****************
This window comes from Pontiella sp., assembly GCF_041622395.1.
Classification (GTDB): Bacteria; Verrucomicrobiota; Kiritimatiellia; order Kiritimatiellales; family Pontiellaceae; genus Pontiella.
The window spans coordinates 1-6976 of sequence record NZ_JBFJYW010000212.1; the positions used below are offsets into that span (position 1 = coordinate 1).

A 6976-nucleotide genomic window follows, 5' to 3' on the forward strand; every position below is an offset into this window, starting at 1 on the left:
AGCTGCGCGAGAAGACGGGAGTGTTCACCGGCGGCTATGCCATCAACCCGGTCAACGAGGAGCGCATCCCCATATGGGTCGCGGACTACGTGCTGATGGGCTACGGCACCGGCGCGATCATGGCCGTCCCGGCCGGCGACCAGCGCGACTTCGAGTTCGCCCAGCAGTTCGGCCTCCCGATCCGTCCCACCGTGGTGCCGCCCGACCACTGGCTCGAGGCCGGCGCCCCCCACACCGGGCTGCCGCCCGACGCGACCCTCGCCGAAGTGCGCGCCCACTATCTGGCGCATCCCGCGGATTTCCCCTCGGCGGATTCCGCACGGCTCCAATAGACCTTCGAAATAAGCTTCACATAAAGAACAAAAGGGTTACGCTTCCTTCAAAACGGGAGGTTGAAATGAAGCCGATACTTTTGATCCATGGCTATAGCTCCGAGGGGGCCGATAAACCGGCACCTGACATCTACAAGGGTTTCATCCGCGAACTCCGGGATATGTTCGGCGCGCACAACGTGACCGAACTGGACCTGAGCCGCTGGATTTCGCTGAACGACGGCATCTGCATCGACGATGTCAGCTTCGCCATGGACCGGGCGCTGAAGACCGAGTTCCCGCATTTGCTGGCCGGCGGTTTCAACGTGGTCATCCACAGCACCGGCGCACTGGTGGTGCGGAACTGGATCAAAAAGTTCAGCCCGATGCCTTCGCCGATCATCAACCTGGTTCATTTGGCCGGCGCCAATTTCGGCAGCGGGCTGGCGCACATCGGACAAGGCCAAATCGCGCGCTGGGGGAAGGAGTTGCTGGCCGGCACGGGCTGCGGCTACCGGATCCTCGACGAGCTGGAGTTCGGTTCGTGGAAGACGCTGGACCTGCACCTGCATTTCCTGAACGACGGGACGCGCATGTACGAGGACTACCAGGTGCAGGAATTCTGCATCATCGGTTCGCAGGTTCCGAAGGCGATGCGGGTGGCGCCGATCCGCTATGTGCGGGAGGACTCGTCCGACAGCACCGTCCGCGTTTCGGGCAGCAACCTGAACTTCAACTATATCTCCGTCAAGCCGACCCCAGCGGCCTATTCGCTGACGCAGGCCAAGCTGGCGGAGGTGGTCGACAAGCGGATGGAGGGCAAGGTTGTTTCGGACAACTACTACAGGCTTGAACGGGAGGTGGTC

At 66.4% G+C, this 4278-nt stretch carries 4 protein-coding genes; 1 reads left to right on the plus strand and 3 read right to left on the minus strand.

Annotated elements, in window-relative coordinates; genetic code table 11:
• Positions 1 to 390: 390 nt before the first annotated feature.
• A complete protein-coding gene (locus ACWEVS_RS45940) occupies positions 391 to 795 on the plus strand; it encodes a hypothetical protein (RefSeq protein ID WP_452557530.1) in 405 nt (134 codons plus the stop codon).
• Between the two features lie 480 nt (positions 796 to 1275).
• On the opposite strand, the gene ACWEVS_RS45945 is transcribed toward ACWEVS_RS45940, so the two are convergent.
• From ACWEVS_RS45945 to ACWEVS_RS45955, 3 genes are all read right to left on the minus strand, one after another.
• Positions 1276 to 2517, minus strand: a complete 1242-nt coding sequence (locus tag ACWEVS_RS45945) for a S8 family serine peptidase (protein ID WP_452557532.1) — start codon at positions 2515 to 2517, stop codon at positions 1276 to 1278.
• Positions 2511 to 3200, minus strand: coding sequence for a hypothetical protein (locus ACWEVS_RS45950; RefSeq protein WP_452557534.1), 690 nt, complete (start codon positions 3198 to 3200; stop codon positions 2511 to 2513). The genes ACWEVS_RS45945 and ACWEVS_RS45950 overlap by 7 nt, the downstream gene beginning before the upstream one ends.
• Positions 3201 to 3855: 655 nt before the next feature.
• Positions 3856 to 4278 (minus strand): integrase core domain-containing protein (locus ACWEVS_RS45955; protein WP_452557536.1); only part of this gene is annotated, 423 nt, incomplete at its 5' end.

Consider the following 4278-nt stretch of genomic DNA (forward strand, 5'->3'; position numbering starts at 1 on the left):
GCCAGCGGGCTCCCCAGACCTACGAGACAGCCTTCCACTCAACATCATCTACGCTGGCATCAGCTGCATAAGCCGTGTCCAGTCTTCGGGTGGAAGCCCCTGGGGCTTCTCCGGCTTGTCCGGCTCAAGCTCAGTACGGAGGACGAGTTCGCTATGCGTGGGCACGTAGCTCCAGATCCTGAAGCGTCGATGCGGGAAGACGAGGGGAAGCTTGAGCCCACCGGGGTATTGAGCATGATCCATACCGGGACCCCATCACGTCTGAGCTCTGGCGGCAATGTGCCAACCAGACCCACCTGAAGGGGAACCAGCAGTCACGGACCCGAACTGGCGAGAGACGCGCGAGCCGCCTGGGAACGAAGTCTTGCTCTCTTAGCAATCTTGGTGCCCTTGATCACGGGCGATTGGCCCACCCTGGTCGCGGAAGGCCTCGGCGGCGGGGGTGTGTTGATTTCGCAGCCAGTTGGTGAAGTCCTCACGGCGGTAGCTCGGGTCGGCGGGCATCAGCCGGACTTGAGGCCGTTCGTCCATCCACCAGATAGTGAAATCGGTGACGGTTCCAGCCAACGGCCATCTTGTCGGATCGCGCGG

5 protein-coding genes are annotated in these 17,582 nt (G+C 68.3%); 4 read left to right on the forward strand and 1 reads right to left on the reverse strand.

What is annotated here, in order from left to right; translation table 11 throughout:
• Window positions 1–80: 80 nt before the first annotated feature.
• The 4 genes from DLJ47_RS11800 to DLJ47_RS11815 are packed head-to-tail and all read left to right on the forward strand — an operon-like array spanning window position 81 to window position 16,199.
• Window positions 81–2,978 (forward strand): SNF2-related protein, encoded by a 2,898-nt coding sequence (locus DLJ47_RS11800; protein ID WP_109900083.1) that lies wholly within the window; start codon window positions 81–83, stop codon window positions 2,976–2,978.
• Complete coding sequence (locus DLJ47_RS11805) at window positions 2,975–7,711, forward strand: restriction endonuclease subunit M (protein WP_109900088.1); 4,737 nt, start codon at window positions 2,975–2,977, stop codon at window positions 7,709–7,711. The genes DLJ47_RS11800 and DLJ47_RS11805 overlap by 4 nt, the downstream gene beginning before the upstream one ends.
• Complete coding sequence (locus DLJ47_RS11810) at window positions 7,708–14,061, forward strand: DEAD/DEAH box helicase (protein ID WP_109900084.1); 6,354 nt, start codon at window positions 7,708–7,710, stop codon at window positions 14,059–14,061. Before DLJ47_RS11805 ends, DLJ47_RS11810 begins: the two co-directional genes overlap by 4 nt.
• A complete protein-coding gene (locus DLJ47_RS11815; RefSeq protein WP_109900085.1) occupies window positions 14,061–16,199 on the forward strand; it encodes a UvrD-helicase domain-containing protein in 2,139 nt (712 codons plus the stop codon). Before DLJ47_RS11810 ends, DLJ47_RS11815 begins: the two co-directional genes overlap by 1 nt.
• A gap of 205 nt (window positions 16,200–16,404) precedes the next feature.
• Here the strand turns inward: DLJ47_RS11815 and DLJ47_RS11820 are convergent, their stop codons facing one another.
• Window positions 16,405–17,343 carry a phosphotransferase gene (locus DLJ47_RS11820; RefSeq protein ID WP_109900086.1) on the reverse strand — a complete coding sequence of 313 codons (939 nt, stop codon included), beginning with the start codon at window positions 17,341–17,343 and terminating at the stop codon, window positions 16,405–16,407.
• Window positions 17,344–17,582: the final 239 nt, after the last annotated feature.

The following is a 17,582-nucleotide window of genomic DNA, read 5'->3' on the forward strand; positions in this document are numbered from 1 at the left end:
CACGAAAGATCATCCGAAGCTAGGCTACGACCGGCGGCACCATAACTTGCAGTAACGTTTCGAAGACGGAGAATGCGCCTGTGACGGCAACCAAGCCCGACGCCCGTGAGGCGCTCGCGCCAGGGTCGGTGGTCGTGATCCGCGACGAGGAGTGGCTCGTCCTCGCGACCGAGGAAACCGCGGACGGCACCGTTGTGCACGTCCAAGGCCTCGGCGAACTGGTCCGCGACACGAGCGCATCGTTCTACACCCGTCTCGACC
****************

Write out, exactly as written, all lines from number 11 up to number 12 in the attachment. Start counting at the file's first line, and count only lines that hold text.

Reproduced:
• On the opposite strand, the gene ACWEVS_RS45945 is transcribed toward ACWEVS_RS45940, so the two are convergent.
• From ACWEVS_RS45945 to ACWEVS_RS45955, 3 genes are all read right to left on the minus strand, one after another.